Friday, 27 April 2012

Mr. Sants will not be missed.

Every time I listen (or read) a speech by Hector Sants, I can't help but smiling at the naivety and childish tone it has. At the same time, I get annoyed at the paternalistic nature of it and scared of the consequences of his words. Mr. Sants, who will be leaving the FSA at the end of June, delivered his final speech as CEO of the FSA on the 24th of April with the grandiose title of: "Delivering effective corporate governance: the financial regulators role". Although the speech is mostly concerned with the role of boards and the governance framework, I would like to focus on several, more general, statements in this speech which I think clearly reflect the mindset of Mr. Sants and the philosophy he has brought to the FSA, and which are becoming a major threat to financial services freedom of enterprise.

Firstly, Mr. Sants, in a statement that can be interpreted as a defense of the 'more intrusive supervision' approach, declares that "we cannot rely on markets alone or on individuals doing the right thing all of the time. What is needed is a strong regulatory framework and a determined and knowledgeable regulator willing to intervene". I agree that financial markets need, as any other sector, a strong regulatory framework which sets the 'rules of the game'. I also agree that individuals and markets are not perfect, and sometimes end up creating a big mess. But I utterly disagree with government interventions in the private affairs of individuals or companies. The main role of a regulator is to watch and punish those trespassing the limits, not to tell financial markets entities how to act of behave. Any action or intervention that the regulator takes will simply be 'what the regulator considers to be right' at that time, and will be based on the regulator's interest, which can never be legitimately said to represent the interest of all players and stakeholders in the financial markets or in the society as a whole. Therefore, it cannot be argued with any convincing claim that the regulator's actions are the 'the right actions' and all other are wrong. Cleverly, and to avoid critics, Mr, Sants is quick to remark that regulator's intervention "will not guarantee failures are avoided.  Neither would that be desirable". So, if it does not guarantee avoiding failures and, as explained below, it can create other failures in itself, what is the purpose and benefit of this intervention?

Regulator interventions in the financial sector are those of a self-interested player who instead of playing by the rules is exerting unjustified coercion and can intentionally alter and direct the natural forces and interest present on any human relationships, including those present in the financial markets, for its own benefit or interest. The most daunting consequences of this is that, as the Public Choice theory exposes, these actions are very likely to lead to 'government failure' (read here 'regulatory failure') with consequences even more catastrophic than those created by the markets (e.g. we just need to observe the chaos in the Eurozone to see a current example of this). As Eamonn Butler's extremely interesting book 'Public Choice – A Primer' explains, "the market may be unable to deliver certain things, but government action...is not necessarily an ideal way to deliver them either. Indeed, the problems that government intervention creates can be even more damaging than those it is intended to correct."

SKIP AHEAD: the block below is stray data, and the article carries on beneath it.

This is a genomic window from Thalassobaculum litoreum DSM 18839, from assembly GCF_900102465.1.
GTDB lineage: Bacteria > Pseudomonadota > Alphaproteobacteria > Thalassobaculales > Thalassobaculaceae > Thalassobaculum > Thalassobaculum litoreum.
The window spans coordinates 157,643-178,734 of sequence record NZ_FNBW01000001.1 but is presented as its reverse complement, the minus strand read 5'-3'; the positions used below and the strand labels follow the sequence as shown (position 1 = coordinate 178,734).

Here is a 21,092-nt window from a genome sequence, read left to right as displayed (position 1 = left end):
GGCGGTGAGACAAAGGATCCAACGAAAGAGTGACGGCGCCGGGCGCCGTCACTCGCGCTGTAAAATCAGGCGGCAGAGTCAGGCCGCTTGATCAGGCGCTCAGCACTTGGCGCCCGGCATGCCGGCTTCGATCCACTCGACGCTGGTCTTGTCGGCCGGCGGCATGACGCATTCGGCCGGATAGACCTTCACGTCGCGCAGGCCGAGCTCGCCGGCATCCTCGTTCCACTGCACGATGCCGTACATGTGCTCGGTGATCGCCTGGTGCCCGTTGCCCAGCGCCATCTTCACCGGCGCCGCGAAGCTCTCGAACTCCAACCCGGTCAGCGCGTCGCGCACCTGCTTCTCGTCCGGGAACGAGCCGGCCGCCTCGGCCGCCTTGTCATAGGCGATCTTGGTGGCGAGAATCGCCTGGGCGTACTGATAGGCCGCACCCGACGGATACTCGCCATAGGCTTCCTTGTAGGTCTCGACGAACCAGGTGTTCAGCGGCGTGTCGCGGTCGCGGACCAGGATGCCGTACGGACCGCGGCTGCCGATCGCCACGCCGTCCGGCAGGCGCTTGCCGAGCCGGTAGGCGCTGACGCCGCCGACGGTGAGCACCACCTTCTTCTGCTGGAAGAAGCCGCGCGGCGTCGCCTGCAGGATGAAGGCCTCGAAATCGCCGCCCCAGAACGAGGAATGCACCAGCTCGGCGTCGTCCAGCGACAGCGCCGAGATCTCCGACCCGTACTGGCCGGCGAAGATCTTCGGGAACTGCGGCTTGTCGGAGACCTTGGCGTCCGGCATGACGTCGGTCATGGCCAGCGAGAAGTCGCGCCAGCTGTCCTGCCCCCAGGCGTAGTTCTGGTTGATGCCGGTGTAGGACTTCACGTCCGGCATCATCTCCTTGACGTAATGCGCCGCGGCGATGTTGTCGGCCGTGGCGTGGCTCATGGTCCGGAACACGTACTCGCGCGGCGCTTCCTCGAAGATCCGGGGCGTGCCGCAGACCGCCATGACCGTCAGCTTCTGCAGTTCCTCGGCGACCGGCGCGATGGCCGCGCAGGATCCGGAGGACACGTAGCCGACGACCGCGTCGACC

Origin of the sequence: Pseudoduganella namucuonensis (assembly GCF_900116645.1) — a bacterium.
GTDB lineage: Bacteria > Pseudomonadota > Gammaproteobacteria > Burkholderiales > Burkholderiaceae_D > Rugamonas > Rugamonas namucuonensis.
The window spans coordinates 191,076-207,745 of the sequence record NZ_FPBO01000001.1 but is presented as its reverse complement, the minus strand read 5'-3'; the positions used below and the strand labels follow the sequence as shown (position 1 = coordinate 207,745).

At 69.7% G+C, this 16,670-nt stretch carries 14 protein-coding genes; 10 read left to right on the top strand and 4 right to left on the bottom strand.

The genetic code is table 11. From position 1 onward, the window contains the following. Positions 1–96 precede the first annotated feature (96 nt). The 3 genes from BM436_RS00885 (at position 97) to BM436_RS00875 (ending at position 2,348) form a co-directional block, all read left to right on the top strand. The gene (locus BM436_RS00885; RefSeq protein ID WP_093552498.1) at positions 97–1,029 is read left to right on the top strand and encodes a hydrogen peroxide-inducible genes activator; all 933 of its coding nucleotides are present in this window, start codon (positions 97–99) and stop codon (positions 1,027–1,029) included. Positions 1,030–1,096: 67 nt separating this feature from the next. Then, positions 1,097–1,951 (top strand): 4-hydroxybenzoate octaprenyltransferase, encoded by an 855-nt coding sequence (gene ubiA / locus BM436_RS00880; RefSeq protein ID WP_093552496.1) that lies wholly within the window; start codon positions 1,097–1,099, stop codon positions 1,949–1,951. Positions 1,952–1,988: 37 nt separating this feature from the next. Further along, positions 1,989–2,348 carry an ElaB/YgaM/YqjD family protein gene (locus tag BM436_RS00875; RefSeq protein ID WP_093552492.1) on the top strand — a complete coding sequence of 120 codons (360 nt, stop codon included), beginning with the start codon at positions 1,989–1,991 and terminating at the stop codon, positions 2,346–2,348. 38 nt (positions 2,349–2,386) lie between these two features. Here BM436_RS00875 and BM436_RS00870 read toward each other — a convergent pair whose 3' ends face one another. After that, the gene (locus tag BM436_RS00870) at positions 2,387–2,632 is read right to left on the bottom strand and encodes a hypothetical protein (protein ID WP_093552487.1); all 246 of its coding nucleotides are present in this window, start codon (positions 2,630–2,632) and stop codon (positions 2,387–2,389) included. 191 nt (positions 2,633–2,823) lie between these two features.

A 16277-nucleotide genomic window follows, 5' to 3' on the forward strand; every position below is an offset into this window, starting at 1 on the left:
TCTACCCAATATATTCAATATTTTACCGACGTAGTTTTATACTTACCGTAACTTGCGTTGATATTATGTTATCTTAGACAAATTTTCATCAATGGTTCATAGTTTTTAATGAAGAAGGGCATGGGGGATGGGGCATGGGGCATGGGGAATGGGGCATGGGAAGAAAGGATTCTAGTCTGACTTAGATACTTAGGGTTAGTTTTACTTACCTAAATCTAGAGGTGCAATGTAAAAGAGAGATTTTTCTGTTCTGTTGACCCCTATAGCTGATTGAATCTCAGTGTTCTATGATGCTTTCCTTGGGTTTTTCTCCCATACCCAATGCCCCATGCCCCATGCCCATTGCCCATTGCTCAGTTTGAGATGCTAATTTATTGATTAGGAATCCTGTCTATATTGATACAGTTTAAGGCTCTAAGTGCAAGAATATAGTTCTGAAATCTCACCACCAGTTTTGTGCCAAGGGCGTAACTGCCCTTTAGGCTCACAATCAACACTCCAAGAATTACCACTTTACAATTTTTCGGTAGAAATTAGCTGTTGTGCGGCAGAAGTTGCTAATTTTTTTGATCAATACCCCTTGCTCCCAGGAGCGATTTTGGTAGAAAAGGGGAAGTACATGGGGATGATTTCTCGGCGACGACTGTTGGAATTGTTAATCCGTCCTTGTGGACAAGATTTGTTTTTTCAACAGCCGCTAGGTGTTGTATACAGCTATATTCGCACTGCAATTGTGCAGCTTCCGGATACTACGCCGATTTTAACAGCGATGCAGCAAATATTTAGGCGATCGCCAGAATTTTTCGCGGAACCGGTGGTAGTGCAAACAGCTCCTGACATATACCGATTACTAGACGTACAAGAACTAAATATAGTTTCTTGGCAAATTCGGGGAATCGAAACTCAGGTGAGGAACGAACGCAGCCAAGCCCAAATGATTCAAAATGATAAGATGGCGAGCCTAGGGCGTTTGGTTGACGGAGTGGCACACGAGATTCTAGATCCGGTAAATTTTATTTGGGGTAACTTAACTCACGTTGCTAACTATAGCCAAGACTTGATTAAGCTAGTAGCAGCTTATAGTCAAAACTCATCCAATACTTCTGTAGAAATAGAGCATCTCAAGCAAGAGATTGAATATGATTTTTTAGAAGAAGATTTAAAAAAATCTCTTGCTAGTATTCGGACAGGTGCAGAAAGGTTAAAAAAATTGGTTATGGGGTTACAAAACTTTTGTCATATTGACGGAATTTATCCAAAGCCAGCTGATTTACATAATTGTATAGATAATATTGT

Secondly, a paternalistic statement by Mr. Sants in support of the 'credible deterrence' philosophy: "history tells us that we cannot rely on the motivation of individuals alone and that we need credible enforcement to require individuals to be driven by principles rather than just commercial expediency. Commercial success should not place an individual above the law." Although, in essence, I agree with the basic concept Mr. Sants is trying to express, there is a single word I fully disagree with and which exposes what the regulator really means: 'credible'. The meaning of 'credible' implies an element of publicity. It denotes that the crucial element is not whether enforcement actually punishes the wrongdoers, the important element is that the punishment is made public and consequently introducing a sense of fear on individuals. Therefore, the risk is that enforcement activities are pushed too far and sanctions are pursued merely to achieve that fear factor instead of for genuinely punishing of offenders.

Finally, Mr. Sants argues that "ultimately, the purpose of financial markets is to serve everyone not the personal interests of individuals." This is the scary bit. This comment is the kind of meaningless and contradicting rhetoric of an authoritarian politician in a banana republic who is ramping up his populist speech before intervening in a specific sector or seizing a 'strategic' company 'for the benefit of the country'. When Mr. Sants talks about 'everyone' he means that ghostly concept of 'public interest' that we know from a practical point of view to be a fallacy. As Eamonn Butler cleverly vindicates: "we live in a world of value-pluralism and, as far as economic decisions taken by government are concerned, people value different goods and services differently. Inevitably, the different interests of different  people will clash and agreement on what constitutes the 'public interest' is impossible".